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# ECE 105 Fall 2012 3/4 Course Notes

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University of Waterloo

Electrical and Computer Engineering

ECE 105

Michael Balogh

Fall

Description

ECE 105 - Physics of Electrical Engineering 1
Kevin Carruthers
Fall 2012
Forces and Motion
Force is a vector, and therefore includes direction. For any vector a, ▯a has the same
magnitude but opposite direction.
Coordinate Systems
Given AB we can ▯nd A or B’s position based on the position of the other one
~ ~ ~
OB= O +AAB
for any Oxis the location of x relative to the origin.
Components
We can break any vector into components by ▯nding the angle between it and the plane
we want to model it o▯ of.
▯
Example: for A = [email protected] , we can ▯nd it’s components with relation to the standard x-y
plane with
~ ~ ▯
A y Acos20
A = Asin20 ▯
x
1 Constant Acceleration
▯~v
a =
▯t
~f▯ v~i
a =
▯t
a▯t = v ~ ▯ v~
f i
~f= v ~i+~a▯t
For the position vector d;d =fd + vi ~i▯t + ~1a(▯t) 2
2
2 2 ▯ ▯
vf = v~i+ 2~ a ▯d ~
Relative Motion
For any three objects a;b; and c
v~ = v~ + v~
ca cb ba
read "the velocity of c with respect to a is equal to the velocity of c with respect to b plus
the velocity of b with respect to a.
Circular Motion
2
ac= v
4x
▯ ▯ r for very close points.
For circle with center O and radius r 0r 1:: connected to object on circumferance with velocity
~0;v~1::: tangent to circumferance, a = v1 ▯0. For arc length between object (at di▯erent times
s t
t0;t1:::) s, ▯ =r. For small ▯ ▯ 1;jv ~1▯ v ~0j = ▯v:
jaj = v▯
t
a is perpendicular to ~v
r1▯r0 r▯
v = t = t
v▯ v2
) ~a = r ▯ = r
v
2 s = r▯
ds d▯
dt = v = rdt
= r!
d▯
! =
dt
2
v
a = r
2
= (r!)
r
= r!2
Types of Forces
A force is a push or pull interaction between two objects, reponsible for changing motion.
Springs
When unstretched, no spring forces exist. When a string is pushed from equilibrium, its
spring force pushes back toward equilibrium.
F = ▯k▯x
s
Tension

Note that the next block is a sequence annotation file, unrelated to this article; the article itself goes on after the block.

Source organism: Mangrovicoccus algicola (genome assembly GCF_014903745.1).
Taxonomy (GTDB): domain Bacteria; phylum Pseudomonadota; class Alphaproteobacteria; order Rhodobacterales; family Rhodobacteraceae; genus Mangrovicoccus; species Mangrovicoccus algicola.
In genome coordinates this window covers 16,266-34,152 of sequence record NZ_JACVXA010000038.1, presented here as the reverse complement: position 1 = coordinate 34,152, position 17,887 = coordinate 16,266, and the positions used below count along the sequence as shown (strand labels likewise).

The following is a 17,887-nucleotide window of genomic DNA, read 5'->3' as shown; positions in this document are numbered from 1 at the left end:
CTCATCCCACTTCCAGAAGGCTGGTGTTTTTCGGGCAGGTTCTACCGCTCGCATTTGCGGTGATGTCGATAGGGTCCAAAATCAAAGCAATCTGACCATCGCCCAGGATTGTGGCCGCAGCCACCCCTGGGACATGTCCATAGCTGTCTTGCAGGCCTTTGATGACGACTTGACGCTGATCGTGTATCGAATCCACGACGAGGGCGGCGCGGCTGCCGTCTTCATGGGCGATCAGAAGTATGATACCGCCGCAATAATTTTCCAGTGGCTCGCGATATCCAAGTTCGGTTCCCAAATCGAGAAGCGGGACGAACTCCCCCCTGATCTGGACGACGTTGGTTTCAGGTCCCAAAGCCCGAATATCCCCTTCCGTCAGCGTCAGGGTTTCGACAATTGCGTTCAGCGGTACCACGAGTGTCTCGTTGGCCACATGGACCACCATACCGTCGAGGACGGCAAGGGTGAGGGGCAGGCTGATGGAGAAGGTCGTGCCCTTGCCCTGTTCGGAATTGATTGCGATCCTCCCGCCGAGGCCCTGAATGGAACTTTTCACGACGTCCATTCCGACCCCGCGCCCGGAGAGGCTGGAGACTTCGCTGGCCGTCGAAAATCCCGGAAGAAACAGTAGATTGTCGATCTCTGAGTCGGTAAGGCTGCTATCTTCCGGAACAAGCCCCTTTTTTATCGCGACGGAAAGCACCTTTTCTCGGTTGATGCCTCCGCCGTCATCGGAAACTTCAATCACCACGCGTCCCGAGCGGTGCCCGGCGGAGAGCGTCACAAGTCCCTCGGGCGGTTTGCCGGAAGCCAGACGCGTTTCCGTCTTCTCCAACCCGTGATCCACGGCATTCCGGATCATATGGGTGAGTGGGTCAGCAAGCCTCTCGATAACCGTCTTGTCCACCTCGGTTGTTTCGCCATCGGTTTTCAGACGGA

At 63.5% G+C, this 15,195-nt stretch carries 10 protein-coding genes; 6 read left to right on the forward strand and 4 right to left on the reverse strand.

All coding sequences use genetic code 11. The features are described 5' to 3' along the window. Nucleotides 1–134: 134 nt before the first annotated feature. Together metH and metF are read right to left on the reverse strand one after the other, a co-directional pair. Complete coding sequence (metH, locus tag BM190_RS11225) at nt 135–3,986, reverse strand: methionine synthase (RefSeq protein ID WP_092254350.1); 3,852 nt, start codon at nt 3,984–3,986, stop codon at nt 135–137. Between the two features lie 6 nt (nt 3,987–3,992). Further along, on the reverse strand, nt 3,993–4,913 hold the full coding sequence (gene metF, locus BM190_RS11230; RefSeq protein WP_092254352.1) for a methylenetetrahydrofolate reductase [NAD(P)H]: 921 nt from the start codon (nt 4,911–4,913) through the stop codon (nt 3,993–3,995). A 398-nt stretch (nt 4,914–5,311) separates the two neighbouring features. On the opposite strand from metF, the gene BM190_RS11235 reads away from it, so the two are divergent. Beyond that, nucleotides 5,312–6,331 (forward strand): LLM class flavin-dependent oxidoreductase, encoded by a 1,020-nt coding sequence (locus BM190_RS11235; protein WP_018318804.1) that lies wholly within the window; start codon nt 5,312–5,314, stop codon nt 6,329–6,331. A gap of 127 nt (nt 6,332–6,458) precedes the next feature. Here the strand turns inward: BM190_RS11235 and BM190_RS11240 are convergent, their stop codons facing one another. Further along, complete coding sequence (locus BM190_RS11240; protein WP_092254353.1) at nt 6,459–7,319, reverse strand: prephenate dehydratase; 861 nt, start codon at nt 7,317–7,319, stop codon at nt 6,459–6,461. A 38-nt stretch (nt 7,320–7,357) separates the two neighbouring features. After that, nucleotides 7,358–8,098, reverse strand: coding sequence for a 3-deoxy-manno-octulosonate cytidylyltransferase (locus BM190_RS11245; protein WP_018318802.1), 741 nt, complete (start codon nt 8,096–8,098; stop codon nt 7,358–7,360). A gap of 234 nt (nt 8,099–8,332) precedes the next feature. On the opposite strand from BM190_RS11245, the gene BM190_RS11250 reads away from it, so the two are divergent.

The tension force pulls an object toward a rope and a rope toward an object. Ropes can
never push.
Normal
The normal force "pushes back" against other objects via molecular electromagnetism. It
is always perpendicular to the surface for any surface-to-surface contact. Technically, it is a
type of spring force.
3 Friction
Friction is the interaction between an object and a surface. It is a real force which acts
opposite the direction of sliding, and is always tangent to surface.
f / N is an experimental fact. f = ▯N, where ▯ is the coe▯cient of friction. ▯ is dependant
on the type of objects and must be determined experimentally.
Kinetic friction is when objects are sliding relative to each other and static friction is
when objects are not yet sliding
fs▯ ▯ s
Example: A 50kg person is in a 1000kg elevator at rest. When the elevator begins to rise,
the person notices her weight is 600N. How far does the elevator move in 3s?
~
▯F = m~ a
F ▯ mg
~a = n
m
600 ▯ 50g
=
50 2
= 2:2m=s
1 2
d = i t + at
2
1
= 0 + 22:2)9
= 9:9m
Energy
An object can be said to have a total energy equal to the sum of the various forms of energy
it may posess.
Kinetic Energy
The kinetic energy of an object is determined by its mass and velocity
2
K = mv
2
4 For any object with a changing velocity
2 2
vf = vi+ 2ad
1 mv = 1 mv + mad
2 f 2 i
~
K f K + iFd
~
▯K = ▯Fd
Potential Gravitational Energy
Potential gravitational energy is a measure of stored energy of an object based on its
height. It is essentially non-sensical to determine an object’s "absolute" potential gravita-
tional energy, thus we often simply solve for the di▯erence in energy.
For a distance

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